Whether you get your preferred brand of water or a specific meal depends on the airport. Heathrow, Gatwick and the Gulf states, he says, are superb, but smaller set-ups might find it trickier.

For his Vegas trip, Heathrow staff had Pret A Manger sandwiches waiting for him, which he then took on the plane (he may fly First Class but as a vegetarian, he always travels with back-up).

Bedlam at the boarding gate: A thing of the past, if you choose the suite life (AFP/Getty)

More people opt for the VIP suite experience than you’d think, says Gaynor Pickard, a self-styled “travel fixer” based in Yorkshire who arranges high-end travel via her website

And not just for the private jet crowd, either – her clients range from celebrities wanting to avoid queuing with the plebs at passport control to stressed-out families.

“It’s for anyone wanting a smoother experience at the airport,” she says. “Even if they’re flying economy.”

As well as the full-on private suite experience, Pickard also champions a cheaper concierge service. With this you’re met at the airport by porters who take your luggage and a concierge who, sometimes in a buggy, sweeps you through security into the lounge and then to the gate where you can decide to board first or last.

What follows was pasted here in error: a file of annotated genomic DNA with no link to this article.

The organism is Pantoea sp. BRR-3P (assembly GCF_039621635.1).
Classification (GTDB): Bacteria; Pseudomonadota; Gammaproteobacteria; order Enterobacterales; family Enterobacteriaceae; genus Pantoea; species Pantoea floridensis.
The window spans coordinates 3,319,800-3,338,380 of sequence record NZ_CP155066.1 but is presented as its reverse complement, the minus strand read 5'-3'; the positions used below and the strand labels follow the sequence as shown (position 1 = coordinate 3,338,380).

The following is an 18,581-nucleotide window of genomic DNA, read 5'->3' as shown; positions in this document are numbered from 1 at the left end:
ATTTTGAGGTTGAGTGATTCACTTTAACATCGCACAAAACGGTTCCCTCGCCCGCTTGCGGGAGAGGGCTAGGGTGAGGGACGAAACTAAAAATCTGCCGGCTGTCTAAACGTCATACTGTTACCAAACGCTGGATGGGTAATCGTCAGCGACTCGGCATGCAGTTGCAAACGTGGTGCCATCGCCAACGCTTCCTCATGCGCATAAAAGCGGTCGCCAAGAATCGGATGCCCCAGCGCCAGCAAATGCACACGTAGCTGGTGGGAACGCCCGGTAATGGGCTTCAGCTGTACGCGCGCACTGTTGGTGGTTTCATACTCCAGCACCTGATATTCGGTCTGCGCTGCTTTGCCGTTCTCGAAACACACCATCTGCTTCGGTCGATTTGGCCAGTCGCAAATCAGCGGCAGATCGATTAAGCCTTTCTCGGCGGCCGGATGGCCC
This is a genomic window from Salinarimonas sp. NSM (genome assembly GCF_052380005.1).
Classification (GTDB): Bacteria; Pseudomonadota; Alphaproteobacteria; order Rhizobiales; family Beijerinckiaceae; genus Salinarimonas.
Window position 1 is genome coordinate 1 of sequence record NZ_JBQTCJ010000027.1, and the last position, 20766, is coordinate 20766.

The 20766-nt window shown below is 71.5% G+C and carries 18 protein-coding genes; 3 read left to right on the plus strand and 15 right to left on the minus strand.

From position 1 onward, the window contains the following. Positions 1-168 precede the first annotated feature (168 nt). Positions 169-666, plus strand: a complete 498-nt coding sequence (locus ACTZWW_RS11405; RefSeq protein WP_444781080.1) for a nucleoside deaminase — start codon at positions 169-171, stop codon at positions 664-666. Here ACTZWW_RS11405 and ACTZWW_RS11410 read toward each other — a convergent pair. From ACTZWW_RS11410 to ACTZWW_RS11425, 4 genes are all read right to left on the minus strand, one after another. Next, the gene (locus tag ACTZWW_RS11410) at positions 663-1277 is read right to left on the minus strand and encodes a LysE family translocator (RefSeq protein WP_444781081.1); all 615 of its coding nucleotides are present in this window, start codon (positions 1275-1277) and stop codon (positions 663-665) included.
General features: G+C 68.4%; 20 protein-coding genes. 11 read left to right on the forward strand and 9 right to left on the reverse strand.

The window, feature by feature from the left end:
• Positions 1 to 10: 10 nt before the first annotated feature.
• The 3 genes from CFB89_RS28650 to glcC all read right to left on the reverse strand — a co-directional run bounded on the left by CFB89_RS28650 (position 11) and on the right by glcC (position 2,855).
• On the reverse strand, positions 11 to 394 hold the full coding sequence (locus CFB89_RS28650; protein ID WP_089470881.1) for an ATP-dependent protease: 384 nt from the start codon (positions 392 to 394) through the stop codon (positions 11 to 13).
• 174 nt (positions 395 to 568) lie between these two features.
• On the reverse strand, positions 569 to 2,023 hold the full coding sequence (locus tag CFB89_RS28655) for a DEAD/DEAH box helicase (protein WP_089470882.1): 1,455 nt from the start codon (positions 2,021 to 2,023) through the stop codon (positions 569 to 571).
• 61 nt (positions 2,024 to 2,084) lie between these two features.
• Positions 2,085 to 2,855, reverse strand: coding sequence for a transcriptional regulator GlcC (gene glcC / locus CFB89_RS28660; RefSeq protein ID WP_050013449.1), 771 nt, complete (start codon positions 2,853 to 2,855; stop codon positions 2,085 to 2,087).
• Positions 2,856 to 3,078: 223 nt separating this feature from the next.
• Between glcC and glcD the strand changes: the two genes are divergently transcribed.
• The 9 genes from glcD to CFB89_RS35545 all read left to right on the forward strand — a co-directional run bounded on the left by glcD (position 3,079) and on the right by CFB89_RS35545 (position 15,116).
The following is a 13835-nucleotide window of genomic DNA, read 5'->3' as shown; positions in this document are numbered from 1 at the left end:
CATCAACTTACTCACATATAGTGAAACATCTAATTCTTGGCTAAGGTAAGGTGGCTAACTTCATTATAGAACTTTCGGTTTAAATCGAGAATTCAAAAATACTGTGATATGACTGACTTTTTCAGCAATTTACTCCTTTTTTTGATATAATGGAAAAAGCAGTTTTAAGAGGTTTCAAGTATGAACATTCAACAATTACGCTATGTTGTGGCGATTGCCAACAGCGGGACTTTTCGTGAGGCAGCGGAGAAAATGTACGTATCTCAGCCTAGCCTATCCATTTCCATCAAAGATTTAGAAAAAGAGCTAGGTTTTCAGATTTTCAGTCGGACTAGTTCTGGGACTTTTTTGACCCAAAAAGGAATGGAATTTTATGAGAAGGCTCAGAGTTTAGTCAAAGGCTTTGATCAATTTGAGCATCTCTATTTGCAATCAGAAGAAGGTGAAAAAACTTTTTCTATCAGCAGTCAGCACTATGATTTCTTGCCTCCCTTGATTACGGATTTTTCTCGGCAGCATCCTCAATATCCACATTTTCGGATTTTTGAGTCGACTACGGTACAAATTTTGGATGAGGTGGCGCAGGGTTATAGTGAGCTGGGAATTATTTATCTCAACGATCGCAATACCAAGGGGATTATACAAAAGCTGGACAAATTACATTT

“One of my regular clients recently travelled to Madrid with a group of three others,” she says. “They were on a tight schedule, so we arranged for them to be met at the aircraft door and escorted to a private lounge where all the formalities were taken care of while they relaxed. Porters went to collect their bags, and then they were taken to their car.

“It’s not just the elite who do this – it’s for everyone wanting a much more personal service.”

Prices vary wildly, she says but a straight concierge service – without suite access – starts from around £150 per person.

Pickard is also on hand to do legwork in case there are problems or delays with flights, she says, citing a family with a young baby whose recent flight was cancelled. She had one of her contacts pick them up from the gate and whisk them to a lounge while she rebooked them on to another flight.

Of course, flying commercial is never going to have the cachet of going private but Pickard and Wilde are adamant that the VIP suite experience comes in a close second.

There are just two problems. One is if you’re flying to an airport that doesn’t offer the service – bizarrely, LAX doesn’t for international flights, and neither does JFK. In these airports, celebs have to make do with the generic first class check-in and regular lounges, which explains all those paparazzi shots of A-listers going through security. 

The other stumbling block is more pedestrian: you need a spare few hundred quid at least to do it.

“I have to remember I don’t live the life of my clients,” says Wilde. “Sometimes I get to do the VIP suite but often I don’t. It’s fine, of course, but sometimes standing in a 40-minute queue you do think, ‘last time we were through in 15’.”

In the meantime he should probably brush up on his suite etiquette. “We were a little English and embarrassed,” he says about pre-boarding that Vegas flight in full view of his other passengers. “We ran up the steps very quickly.”